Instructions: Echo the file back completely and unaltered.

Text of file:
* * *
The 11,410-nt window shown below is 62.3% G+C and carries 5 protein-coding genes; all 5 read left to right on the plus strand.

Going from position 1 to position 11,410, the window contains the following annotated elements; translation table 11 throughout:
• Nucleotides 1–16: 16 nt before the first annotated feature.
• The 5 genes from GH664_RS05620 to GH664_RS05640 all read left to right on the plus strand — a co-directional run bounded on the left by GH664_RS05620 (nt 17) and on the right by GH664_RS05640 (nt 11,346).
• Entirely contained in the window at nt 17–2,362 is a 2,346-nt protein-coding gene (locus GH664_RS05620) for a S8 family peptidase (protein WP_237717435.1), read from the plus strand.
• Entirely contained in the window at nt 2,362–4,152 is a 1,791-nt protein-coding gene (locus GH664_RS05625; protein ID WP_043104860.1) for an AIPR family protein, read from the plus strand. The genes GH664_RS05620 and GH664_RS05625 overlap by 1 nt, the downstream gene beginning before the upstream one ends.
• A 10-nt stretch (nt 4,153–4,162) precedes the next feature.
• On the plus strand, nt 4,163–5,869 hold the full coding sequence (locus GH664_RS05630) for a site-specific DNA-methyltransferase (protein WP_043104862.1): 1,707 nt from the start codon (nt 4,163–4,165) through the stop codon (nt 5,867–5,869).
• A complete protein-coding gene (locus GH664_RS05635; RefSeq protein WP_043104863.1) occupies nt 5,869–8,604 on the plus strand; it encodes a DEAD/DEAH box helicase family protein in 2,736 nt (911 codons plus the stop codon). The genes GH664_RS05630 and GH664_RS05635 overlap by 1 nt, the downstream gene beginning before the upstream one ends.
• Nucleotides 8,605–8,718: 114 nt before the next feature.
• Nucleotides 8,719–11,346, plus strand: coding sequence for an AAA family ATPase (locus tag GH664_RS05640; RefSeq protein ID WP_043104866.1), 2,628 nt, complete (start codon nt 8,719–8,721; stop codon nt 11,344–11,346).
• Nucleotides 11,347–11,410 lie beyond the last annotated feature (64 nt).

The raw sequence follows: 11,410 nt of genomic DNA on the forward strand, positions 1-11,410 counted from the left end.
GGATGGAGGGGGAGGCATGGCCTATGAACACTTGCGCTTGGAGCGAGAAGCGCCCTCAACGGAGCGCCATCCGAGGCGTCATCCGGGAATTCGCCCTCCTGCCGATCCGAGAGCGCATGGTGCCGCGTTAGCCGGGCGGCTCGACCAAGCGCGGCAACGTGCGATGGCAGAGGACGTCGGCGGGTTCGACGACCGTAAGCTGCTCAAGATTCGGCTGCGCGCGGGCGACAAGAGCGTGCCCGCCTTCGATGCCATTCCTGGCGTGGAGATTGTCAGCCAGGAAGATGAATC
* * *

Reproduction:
The 11,410-nt window shown below is 62.3% G+C and carries 5 protein-coding genes; all 5 read left to right on the plus strand.

Going from position 1 to position 11,410, the window contains the following annotated elements; translation table 11 throughout:
• Nucleotides 1–16: 16 nt before the first annotated feature.
• The 5 genes from GH664_RS05620 to GH664_RS05640 all read left to right on the plus strand — a co-directional run bounded on the left by GH664_RS05620 (nt 17) and on the right by GH664_RS05640 (nt 11,346).
• Entirely contained in the window at nt 17–2,362 is a 2,346-nt protein-coding gene (locus GH664_RS05620) for a S8 family peptidase (protein WP_237717435.1), read from the plus strand.
• Entirely contained in the window at nt 2,362–4,152 is a 1,791-nt protein-coding gene (locus GH664_RS05625; protein ID WP_043104860.1) for an AIPR family protein, read from the plus strand. The genes GH664_RS05620 and GH664_RS05625 overlap by 1 nt, the downstream gene beginning before the upstream one ends.
• A 10-nt stretch (nt 4,153–4,162) precedes the next feature.
• On the plus strand, nt 4,163–5,869 hold the full coding sequence (locus GH664_RS05630) for a site-specific DNA-methyltransferase (protein WP_043104862.1): 1,707 nt from the start codon (nt 4,163–4,165) through the stop codon (nt 5,867–5,869).
• A complete protein-coding gene (locus GH664_RS05635; RefSeq protein WP_043104863.1) occupies nt 5,869–8,604 on the plus strand; it encodes a DEAD/DEAH box helicase family protein in 2,736 nt (911 codons plus the stop codon). The genes GH664_RS05630 and GH664_RS05635 overlap by 1 nt, the downstream gene beginning before the upstream one ends.
• Nucleotides 8,605–8,718: 114 nt before the next feature.
• Nucleotides 8,719–11,346, plus strand: coding sequence for an AAA family ATPase (locus tag GH664_RS05640; RefSeq protein ID WP_043104866.1), 2,628 nt, complete (start codon nt 8,719–8,721; stop codon nt 11,344–11,346).
• Nucleotides 11,347–11,410 lie beyond the last annotated feature (64 nt).

The raw sequence follows: 11,410 nt of genomic DNA on the forward strand, positions 1-11,410 counted from the left end.
GGATGGAGGGGGAGGCATGGCCTATGAACACTTGCGCTTGGAGCGAGAAGCGCCCTCAACGGAGCGCCATCCGAGGCGTCATCCGGGAATTCGCCCTCCTGCCGATCCGAGAGCGCATGGTGCCGCGTTAGCCGGGCGGCTCGACCAAGCGCGGCAACGTGCGATGGCAGAGGACGTCGGCGGGTTCGACGACCGTAAGCTGCTCAAGATTCGGCTGCGCGCGGGCGACAAGAGCGTGCCCGCCTTCGATGCCATTCCTGGCGTGGAGATTGTCAGCCAGGAAGATGAATC